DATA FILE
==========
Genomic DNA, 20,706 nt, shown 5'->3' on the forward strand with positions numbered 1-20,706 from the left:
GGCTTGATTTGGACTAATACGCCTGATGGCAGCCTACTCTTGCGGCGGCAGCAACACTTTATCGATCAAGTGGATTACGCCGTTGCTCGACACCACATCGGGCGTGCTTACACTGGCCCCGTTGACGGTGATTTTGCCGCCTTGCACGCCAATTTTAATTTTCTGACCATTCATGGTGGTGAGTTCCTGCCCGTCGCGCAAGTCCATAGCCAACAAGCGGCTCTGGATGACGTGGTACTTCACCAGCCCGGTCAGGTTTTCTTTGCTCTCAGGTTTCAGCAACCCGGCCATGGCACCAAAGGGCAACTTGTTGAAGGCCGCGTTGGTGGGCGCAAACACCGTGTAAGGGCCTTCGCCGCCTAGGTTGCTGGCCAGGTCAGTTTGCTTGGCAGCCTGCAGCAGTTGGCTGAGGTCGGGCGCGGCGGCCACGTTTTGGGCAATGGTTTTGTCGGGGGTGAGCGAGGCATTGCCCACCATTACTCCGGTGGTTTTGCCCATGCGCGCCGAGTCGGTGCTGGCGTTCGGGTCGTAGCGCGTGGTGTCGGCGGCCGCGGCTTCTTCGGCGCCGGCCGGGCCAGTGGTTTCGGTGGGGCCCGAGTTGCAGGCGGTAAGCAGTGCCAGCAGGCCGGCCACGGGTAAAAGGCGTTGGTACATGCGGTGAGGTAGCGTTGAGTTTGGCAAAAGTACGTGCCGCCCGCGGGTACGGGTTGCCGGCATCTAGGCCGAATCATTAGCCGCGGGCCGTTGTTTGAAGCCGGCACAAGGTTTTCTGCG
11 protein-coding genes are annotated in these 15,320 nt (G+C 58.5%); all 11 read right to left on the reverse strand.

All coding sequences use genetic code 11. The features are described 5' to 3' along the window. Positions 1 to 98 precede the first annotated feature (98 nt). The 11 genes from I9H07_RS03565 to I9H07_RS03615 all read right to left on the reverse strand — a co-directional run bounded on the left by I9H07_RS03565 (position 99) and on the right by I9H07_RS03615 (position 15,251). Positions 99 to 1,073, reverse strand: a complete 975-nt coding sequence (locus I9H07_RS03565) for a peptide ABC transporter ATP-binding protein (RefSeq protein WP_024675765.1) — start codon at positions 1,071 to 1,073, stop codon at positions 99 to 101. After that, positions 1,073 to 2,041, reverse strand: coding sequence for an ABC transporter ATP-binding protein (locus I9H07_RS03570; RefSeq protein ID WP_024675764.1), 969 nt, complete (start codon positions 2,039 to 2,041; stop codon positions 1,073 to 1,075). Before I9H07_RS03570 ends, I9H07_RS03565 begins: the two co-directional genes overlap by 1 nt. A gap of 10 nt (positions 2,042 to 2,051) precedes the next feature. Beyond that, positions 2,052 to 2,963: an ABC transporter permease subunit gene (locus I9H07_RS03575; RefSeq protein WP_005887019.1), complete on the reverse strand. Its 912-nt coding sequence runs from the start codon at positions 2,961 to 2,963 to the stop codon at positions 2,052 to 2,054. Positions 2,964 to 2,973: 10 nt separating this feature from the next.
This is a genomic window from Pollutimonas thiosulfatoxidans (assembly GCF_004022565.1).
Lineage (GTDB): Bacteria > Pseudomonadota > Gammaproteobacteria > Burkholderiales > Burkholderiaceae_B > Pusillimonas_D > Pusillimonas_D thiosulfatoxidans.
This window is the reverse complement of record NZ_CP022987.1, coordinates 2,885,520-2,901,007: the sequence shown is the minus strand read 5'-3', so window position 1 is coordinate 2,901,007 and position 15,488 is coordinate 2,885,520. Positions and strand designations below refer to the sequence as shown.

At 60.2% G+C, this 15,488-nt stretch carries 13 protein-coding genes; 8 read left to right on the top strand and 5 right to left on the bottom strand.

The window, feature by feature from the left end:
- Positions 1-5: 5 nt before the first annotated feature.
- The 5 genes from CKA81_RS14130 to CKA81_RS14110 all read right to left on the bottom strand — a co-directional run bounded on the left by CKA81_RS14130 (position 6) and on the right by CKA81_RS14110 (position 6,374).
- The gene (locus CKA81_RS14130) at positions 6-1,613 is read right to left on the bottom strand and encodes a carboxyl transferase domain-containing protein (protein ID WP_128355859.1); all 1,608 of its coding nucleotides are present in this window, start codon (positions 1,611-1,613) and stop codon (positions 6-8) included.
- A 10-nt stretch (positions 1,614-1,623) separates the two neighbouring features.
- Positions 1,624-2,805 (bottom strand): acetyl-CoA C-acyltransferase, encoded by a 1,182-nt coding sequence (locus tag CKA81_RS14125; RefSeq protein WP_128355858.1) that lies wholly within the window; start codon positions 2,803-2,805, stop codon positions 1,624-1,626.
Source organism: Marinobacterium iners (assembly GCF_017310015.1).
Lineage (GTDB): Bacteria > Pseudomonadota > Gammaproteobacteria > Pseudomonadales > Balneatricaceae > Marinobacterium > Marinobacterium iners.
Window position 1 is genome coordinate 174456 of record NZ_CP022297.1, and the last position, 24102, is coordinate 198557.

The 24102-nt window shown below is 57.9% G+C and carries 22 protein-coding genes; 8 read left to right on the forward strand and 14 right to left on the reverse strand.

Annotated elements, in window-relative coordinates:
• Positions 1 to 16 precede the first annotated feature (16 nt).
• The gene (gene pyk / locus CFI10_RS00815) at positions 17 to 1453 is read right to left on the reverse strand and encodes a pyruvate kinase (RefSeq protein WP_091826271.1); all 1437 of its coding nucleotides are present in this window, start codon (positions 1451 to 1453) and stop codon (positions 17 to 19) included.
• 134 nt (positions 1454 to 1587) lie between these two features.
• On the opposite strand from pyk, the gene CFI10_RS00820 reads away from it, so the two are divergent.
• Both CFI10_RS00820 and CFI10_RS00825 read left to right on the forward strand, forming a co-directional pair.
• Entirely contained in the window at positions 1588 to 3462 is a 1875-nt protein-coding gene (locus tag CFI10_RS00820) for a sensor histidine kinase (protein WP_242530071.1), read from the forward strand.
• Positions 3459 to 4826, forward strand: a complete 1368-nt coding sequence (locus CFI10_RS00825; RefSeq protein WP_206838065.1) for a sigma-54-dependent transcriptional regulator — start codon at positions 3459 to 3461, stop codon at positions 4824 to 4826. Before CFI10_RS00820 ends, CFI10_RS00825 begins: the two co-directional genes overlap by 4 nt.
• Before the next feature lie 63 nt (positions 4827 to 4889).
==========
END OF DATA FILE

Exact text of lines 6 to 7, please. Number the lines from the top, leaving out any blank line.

Lineage (GTDB): Bacteria > Pseudomonadota > Gammaproteobacteria > Burkholderiales > Burkholderiaceae_B > Pusillimonas_D > Pusillimonas_D thiosulfatoxidans.
This window is the reverse complement of record NZ_CP022987.1, coordinates 2,885,520-2,901,007: the sequence shown is the minus strand read 5'-3', so window position 1 is coordinate 2,901,007 and position 15,488 is coordinate 2,885,520. Positions and strand designations below refer to the sequence as shown.